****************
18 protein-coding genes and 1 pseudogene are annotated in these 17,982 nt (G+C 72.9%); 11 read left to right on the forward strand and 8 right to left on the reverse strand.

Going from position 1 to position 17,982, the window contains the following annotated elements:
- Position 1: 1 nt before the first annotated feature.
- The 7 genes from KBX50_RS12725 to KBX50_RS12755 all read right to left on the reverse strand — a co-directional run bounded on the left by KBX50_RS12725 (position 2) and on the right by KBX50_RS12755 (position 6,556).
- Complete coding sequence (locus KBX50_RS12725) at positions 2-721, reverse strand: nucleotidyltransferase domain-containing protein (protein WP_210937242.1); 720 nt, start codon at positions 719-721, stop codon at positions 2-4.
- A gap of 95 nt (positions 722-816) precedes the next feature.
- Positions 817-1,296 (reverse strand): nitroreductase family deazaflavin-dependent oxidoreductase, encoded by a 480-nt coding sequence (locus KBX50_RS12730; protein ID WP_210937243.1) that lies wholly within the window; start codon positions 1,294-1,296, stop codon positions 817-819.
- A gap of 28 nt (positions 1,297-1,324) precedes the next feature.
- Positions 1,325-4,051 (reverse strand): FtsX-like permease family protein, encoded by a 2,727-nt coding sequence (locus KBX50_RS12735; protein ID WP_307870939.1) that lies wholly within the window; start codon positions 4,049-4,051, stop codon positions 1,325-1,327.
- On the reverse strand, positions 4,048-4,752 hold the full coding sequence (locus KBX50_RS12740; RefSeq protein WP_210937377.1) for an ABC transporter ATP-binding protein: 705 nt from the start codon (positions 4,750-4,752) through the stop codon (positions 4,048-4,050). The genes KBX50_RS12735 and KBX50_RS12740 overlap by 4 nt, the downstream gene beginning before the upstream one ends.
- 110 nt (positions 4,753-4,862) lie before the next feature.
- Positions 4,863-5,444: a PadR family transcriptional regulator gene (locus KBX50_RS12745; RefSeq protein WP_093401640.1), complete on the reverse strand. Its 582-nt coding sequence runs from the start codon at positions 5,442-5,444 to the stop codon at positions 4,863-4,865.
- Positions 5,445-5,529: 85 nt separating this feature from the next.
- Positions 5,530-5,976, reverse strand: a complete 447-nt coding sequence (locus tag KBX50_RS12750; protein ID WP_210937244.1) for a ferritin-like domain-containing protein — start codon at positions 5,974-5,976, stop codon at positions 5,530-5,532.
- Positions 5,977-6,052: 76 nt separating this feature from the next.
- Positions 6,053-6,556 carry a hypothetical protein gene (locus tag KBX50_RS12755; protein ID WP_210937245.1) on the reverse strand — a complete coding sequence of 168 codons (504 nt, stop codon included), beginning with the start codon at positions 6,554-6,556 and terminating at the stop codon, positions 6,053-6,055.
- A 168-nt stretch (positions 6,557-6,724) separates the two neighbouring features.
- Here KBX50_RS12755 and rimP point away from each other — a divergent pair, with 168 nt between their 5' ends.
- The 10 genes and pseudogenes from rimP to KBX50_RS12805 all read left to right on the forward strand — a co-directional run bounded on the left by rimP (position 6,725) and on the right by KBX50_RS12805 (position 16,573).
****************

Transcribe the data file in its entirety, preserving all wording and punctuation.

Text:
18 protein-coding genes and 1 pseudogene are annotated in these 17,982 nt (G+C 72.9%); 11 read left to right on the forward strand and 8 right to left on the reverse strand.

Going from position 1 to position 17,982, the window contains the following annotated elements:
- Position 1: 1 nt before the first annotated feature.
- The 7 genes from KBX50_RS12725 to KBX50_RS12755 all read right to left on the reverse strand — a co-directional run bounded on the left by KBX50_RS12725 (position 2) and on the right by KBX50_RS12755 (position 6,556).
- Complete coding sequence (locus KBX50_RS12725) at positions 2-721, reverse strand: nucleotidyltransferase domain-containing protein (protein WP_210937242.1); 720 nt, start codon at positions 719-721, stop codon at positions 2-4.
- A gap of 95 nt (positions 722-816) precedes the next feature.
- Positions 817-1,296 (reverse strand): nitroreductase family deazaflavin-dependent oxidoreductase, encoded by a 480-nt coding sequence (locus KBX50_RS12730; protein ID WP_210937243.1) that lies wholly within the window; start codon positions 1,294-1,296, stop codon positions 817-819.
- A gap of 28 nt (positions 1,297-1,324) precedes the next feature.
- Positions 1,325-4,051 (reverse strand): FtsX-like permease family protein, encoded by a 2,727-nt coding sequence (locus KBX50_RS12735; protein ID WP_307870939.1) that lies wholly within the window; start codon positions 4,049-4,051, stop codon positions 1,325-1,327.
- On the reverse strand, positions 4,048-4,752 hold the full coding sequence (locus KBX50_RS12740; RefSeq protein WP_210937377.1) for an ABC transporter ATP-binding protein: 705 nt from the start codon (positions 4,750-4,752) through the stop codon (positions 4,048-4,050). The genes KBX50_RS12735 and KBX50_RS12740 overlap by 4 nt, the downstream gene beginning before the upstream one ends.
- 110 nt (positions 4,753-4,862) lie before the next feature.
- Positions 4,863-5,444: a PadR family transcriptional regulator gene (locus KBX50_RS12745; RefSeq protein WP_093401640.1), complete on the reverse strand. Its 582-nt coding sequence runs from the start codon at positions 5,442-5,444 to the stop codon at positions 4,863-4,865.
- Positions 5,445-5,529: 85 nt separating this feature from the next.
- Positions 5,530-5,976, reverse strand: a complete 447-nt coding sequence (locus tag KBX50_RS12750; protein ID WP_210937244.1) for a ferritin-like domain-containing protein — start codon at positions 5,974-5,976, stop codon at positions 5,530-5,532.
- Positions 5,977-6,052: 76 nt separating this feature from the next.
- Positions 6,053-6,556 carry a hypothetical protein gene (locus tag KBX50_RS12755; protein ID WP_210937245.1) on the reverse strand — a complete coding sequence of 168 codons (504 nt, stop codon included), beginning with the start codon at positions 6,554-6,556 and terminating at the stop codon, positions 6,053-6,055.
- A 168-nt stretch (positions 6,557-6,724) separates the two neighbouring features.
- Here KBX50_RS12755 and rimP point away from each other — a divergent pair, with 168 nt between their 5' ends.
- The 10 genes and pseudogenes from rimP to KBX50_RS12805 all read left to right on the forward strand — a co-directional run bounded on the left by rimP (position 6,725) and on the right by KBX50_RS12805 (position 16,573).